Pennsylvania redesigned its mail-in ballot envelopes amid litigation. Some voters still tripped up

FILE - Chester County, Pa. election workers process mail-in and absentee ballots at West Chester University in West Chester on Nov. 4, 2020. (AP Photo/Matt Slocum, File)

By Associated Press

April 25, 2024

HARRISBURG, Pa. (AP) — A form Pennsylvania voters must complete on the outside of mail-in ballot return envelopes has been redesigned, but that did not prevent some voters from failing to complete it accurately for this week’s primary, and some votes will not count as a result, election officials said.

The primary was the first use of the revamped form on the back of return envelopes that was unveiled late last year amid litigation over whether ballots are valid when they arrive to be counted inside envelopes that do not contain accurate, handwritten dates.

The most recent ruling was a 3rd U.S. Circuit Court of Appeals panel’s decision last month that upheld the date mandate. The groups and individuals who sued to challenge the requirement are currently asking the full 3rd Circuit to reconsider the matter.

Pennsylvania Secretary of State Al Schmidt said at an election night news conference that his agency will be following the county-by-county vote tabulation to see how many ballots get thrown out as a result. That will help determine whether the new design did more harm than good.

The new design provides blanks for the month and day and has voters complete the last two numbers of the year. The forms prompt voters with a preprinted “20” and requires them to complete the year by adding “24.”

“I think we’ve received a lot of positive feedback” about the redesign, Schmidt said, “and I’m confident it will result in fewer voters making unintentional, minor errors that are, however, defective in nature.”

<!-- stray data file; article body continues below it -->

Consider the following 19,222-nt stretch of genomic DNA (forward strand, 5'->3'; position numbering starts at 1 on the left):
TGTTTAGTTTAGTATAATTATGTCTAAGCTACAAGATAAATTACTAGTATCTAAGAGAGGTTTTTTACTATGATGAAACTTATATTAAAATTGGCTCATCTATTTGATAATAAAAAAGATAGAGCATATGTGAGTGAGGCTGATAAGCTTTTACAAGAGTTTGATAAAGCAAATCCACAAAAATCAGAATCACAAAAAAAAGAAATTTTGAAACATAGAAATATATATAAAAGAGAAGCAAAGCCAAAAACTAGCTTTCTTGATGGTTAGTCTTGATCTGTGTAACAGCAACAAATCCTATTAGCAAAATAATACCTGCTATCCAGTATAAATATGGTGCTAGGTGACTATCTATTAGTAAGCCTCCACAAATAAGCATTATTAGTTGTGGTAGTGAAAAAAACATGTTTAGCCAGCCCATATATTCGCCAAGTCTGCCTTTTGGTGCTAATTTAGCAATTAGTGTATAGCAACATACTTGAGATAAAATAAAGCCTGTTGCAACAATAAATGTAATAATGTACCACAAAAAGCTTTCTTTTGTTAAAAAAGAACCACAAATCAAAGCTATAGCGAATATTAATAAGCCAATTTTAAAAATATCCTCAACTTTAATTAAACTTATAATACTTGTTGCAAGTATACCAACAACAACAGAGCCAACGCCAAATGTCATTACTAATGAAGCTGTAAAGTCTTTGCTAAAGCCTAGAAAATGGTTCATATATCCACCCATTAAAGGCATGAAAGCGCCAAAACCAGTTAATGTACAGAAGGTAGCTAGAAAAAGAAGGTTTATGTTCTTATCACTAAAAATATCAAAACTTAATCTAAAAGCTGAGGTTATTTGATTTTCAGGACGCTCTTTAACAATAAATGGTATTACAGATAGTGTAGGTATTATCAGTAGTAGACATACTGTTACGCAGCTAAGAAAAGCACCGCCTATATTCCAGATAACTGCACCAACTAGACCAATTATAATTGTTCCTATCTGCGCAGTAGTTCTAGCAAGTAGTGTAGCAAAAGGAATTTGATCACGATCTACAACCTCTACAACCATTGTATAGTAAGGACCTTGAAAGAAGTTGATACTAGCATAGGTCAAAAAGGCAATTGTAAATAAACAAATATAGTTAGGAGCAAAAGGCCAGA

The American Civil Liberties Union of Pennsylvania, which represents several voter groups in the federal litigation, has said more than 10,000 ballots in the state were disqualified in 2022 based on what opponents of the mandate consider to be a meaningless paperwork error. Older voters are disproportionately more likely to send in ballot envelopes with incorrect or missing dates. Democrats use mail-in voting far more than Republicans in Pennsylvania.

Votebeat Pennsylvania reported Monday that a top state election administrator told counties in an email last week they should count ballots “if the date written on the ballot can reasonably be interpreted to be ‘the day upon which (the voter) completed the declaration.'”

Lycoming County is not following that advice, and county Elections Director Forrest Lehman said his experience during the primary suggests the changes have not helped get more votes counted.

“I’m sure there may be some counties out there that are choosing to count these, but there are also a lot that aren’t,” Lehman said. “And there’s simply no denying that the design of these envelopes has created a new way to record a date that instantly became a huge percentage of all the incorrect dates.”

During the 2022 primary, Lycoming County set aside 49 mail ballots. This month, Lycoming set aside 48, among them 22 with incorrect dates. Half of those were invalidated because the voter did not write the last two digits of the year.

“Whatever they thought this would accomplish in terms of changing voter behavior, it didn’t change a thing,” he said, except that counties had to buy new envelopes.

Berks County set aside 91 mail-in primary ballots for having incorrect return envelope dates, 32 for lacking a date and 129 for not being signed or having someone — typically a spouse — sign another’s ballot. Berks saw nearly 52,000 total votes cast, including more than 16,000 by mail.

By the time the outer envelope email from the Department of State arrived last week, Berks County spokesperson Stephanie Nojiri said, officials there had already decided to count those that lack the “24” for the year because the new envelopes were all printed in 2024.

Allegheny County had already received nearly 1,400 incorrect ballots when officials there received the new advice from the state on Friday, said spokeswoman Abigail Gardner. The most common problem was a lack of the “24” year.

Allegheny election workers had been contacting voters by mailing back their ballots with letters that explained why, and about 800 were corrected. After receiving the Department of State guidance, the county began simply counting those without the “24” on the date portion of the envelopes.

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